Sir Thomas  Parkyns was also a Classical Scholar and wrote an “Introduction to the Latin Tongue for the use of his Grandson and of Bunny School,” over which his grandson and the scholars of Bunny must have shed many tears, for the grammar is badly arranged and difficult to understand and contains some mistakes for which many a school boy has received a birching, e.g.,

Eo videre , I go to see.

Manebo dum magister venit, I will wait till the master comes.

Talis contemptor ut amare, Such a despiser as to love.

Tum fias doctus , Then you become learned.

Unum verbum dependet in alium, One word depends on another but worst of all.

"That after such verbs as 'see,' 'hear,' 'think,' 'know,' 'believe,' 'wonder,' 'hope,' 'promise,' 'rejoice,' 'shew,' 'say,' or their contraries, 'quod.'"

Perhaps Sir Thomas, like many Schoolboys, was more fond of games than of Grammar, for it is as "luctator," the Wrestler, that he is best known to fame. He was the patron of this once popular amusement and wrote a treatise on it which he dedicated to George I, called "Inn Play: or, Cornish Hugg Wrestler. Digested in a method which teacheth to break all Holds, and throw most Falls Mathematically." He died in 1741 and was buried in Bunny Church under a monument erected during his lifetime, which is said to have been the work of his Chaplain. In the left compartment he is represented in a wrestling posture, and in the right as "thrown" in a wrestling match with Time. Some have looked upon this as a piece of vandalism, but the Latin inscription shows it was written in the “sure and certain hope of the Resurrection to eternal life.”

"Quem modo stravisti longo in certamine, Tempus,
Hic recubat Britonum clarus in orbe; fugit
Hinc primus stratus; proeter te vicerat omnes;
De te etiam victor, quando resurgit, erit."

"Here lies a man famous in the British ring
Whom Thou hast just thrown in a long match, O Time,
Hence he flies for the first time thrown; except Thee he had conquered all:
Over Thee too he will be victorious, when he rises again."

Sir Thomas Parkyns, third Baronet, succeeded in 1741 and died in 1806. He was twice married, first to his great niece, by whom he had Thomas Boothby Parkyns, and secondly to Jane Boutbee who bore him Thomas Boultbee Parkyns, who was the father of Mr. Mansfield Parkyns of Woodborough.

Colonel Thomas Boothby Parkyns was M.P. for Leicester in 1790 and was created Baron Rancliffe in 1795. He was M.P. for Leicester in 1796 and died in 1800 before his father. Hence he never succeeded to the Baronetcy. I cannot discover the reason for his being created a Peer.

Sir Thomas George Augustas Parkyns succeeded to the Peerage of Rancliffe on the death of his father in 1800 and to the Baronetcy on the death of his grandfather in 1806. He died in 1850, without issue, and left the estates at Bunny away from the family. The Peerage therefore became extinct and the Baronetcy passed to his first cousin, Sir Thomas George Augustas Parkyns, 5th Baronet, the son of Thomas Boultbee Parkyns, who died in Italy.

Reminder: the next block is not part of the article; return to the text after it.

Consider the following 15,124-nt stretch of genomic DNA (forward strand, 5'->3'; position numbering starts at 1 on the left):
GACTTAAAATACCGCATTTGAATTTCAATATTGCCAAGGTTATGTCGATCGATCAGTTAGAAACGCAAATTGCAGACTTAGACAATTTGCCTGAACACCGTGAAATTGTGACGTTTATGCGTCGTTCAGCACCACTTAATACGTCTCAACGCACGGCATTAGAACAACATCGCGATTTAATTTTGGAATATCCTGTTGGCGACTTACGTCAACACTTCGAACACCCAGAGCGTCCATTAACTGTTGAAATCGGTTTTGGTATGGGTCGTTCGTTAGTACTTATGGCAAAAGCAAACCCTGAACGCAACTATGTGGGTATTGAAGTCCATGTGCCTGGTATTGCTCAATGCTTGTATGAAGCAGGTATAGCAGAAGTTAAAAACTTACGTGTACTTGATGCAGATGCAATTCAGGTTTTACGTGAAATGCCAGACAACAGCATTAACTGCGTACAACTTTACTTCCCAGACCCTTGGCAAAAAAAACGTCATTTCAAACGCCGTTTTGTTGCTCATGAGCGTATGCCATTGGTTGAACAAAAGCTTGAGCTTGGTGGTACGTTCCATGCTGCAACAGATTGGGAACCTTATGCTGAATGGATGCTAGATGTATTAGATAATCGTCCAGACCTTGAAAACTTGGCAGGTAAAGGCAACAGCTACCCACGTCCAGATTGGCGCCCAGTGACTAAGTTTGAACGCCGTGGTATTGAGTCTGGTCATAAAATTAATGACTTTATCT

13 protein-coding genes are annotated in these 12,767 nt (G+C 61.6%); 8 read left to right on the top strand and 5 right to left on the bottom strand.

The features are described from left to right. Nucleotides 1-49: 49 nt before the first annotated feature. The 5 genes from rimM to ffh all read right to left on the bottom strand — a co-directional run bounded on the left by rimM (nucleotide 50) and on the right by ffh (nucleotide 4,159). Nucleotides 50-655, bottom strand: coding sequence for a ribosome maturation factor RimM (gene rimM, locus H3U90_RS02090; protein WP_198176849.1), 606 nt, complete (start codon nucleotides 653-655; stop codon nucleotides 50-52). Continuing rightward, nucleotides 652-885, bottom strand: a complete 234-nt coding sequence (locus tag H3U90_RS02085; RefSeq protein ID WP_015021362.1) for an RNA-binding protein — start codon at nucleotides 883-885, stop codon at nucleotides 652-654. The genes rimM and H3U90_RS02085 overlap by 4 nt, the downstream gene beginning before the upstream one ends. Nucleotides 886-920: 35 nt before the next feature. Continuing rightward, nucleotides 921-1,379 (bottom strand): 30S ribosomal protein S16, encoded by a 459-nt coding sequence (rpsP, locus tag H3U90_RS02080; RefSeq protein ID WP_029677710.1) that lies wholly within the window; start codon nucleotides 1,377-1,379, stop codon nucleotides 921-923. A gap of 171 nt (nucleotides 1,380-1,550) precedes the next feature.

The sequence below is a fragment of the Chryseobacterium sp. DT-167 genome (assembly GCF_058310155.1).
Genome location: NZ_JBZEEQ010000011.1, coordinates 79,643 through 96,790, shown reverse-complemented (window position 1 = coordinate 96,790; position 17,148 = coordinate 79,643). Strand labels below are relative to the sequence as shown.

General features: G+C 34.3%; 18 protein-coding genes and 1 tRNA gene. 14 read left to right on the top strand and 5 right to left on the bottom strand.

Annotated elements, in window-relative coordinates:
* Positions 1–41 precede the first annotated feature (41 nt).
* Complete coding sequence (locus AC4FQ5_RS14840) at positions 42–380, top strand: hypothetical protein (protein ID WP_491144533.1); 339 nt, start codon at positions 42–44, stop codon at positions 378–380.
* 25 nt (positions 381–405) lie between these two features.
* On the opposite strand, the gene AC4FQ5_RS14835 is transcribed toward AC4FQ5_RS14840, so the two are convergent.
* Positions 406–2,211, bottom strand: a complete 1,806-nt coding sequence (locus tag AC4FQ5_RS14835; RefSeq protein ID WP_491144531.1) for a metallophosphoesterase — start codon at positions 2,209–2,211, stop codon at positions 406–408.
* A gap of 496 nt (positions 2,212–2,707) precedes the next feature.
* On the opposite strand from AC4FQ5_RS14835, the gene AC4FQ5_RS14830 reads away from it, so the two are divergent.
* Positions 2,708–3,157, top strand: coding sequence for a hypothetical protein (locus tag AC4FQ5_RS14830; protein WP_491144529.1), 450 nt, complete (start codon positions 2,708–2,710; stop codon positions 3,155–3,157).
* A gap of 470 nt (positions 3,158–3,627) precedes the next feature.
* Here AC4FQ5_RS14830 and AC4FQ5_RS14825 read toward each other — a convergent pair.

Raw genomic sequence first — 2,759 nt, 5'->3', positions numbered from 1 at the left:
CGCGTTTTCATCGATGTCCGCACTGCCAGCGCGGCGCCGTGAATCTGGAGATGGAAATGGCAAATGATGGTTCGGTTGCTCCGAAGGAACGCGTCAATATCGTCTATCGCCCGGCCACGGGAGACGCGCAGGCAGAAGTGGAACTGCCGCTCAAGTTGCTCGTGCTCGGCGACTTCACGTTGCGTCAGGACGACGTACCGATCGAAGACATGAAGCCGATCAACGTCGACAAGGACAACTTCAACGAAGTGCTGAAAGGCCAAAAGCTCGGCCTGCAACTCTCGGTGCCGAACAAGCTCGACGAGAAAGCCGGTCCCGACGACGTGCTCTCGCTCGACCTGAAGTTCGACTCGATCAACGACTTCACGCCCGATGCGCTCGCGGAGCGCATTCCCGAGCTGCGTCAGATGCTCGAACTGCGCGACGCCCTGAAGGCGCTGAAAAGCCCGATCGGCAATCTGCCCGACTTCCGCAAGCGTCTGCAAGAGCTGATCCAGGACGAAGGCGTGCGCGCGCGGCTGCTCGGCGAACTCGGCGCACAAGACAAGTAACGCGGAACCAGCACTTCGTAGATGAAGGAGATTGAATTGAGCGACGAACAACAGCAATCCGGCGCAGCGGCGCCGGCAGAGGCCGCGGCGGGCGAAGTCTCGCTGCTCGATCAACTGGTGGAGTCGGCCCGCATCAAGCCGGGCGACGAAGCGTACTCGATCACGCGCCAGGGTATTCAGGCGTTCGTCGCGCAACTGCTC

Mr. Mansfield Parkyns, of Woodborough, was the second son of T. Boultbee Parkyns and younger brother of Sir Thomas G. A. Parkyns, 5th Baronet. He was educated at Woolwich and at Trinity College, Cambridge, where he failed to combine Mathematics with the art of Boxing, in which he was very efficient, as successfully as his great-grandfather had combined Classics with the art of Wrestling. He therefore left the University after a year's residence and went for a tour in the East and for nine years no news was heard of him and he was given up for lost. But during those years he was travelling in Abyssinia, Nubia, Sennar, Kordofan and Egypt, living with the natives and adopting their dress and customs. He then returned to Europe and was appointed attaché to the British Embassy at Constantinople. About 1852 he came to England and was received as one of the "lions" of the day and wrote his book, "Life in Abyssinia." Having purchased Woodborough Hall he married the Honourable Emma Louisa Bethell, third daughter of Richard, first Baron Westbury, who died in 1877 leaving eight daughters. She was a lady of singular charm and sweetness, and her unassuming kindness made her a great favourite with the Woodborough people, who still speak of her with great affection. He was for a time Lieut.-Colonel of the Notts. Rifle Volunteers and Captain of the Sherwood Foresters' Militia, but otherwise he took no part in County matters. He was made official assignee to the Court of Bankruptcy at Exeter and the Comptrollor in London, retiring in 1884. The last years of his life were spent at Woodborough in great retirement where he devoted himself to the improving the house and gardens and farm buildings, and to genealogical and artistic pursuits. With the exception that he was Representative Governor of Wood's School he never interfered in village business, though he was always ready to advise and help and find work for those who applied to him. During the last two years of his life he gave much time to the improvement of Wood's School and the Restoration of the Church, completing the last work of his life, the beautiful carved oak Choir Stalls to the memory of his wife, on Christmas Eve, 1893. He died after a few days illness, the result of cholera and dysentery contracted during his travels, on January 12th, 1894, and was buried in Woodborough Churchyard. His will, which divided his property among his daughters, involved the sale of his property, and Woodborough Hall with the adjoining land was put up for auction, in lots, on June 20th, 1894, but the chief portions were not sold till 1895, when the Hall and 53 acres were sold to Mr. Charles Hose Hill by private contract who shortly afterwards purchased the Hall farm and land.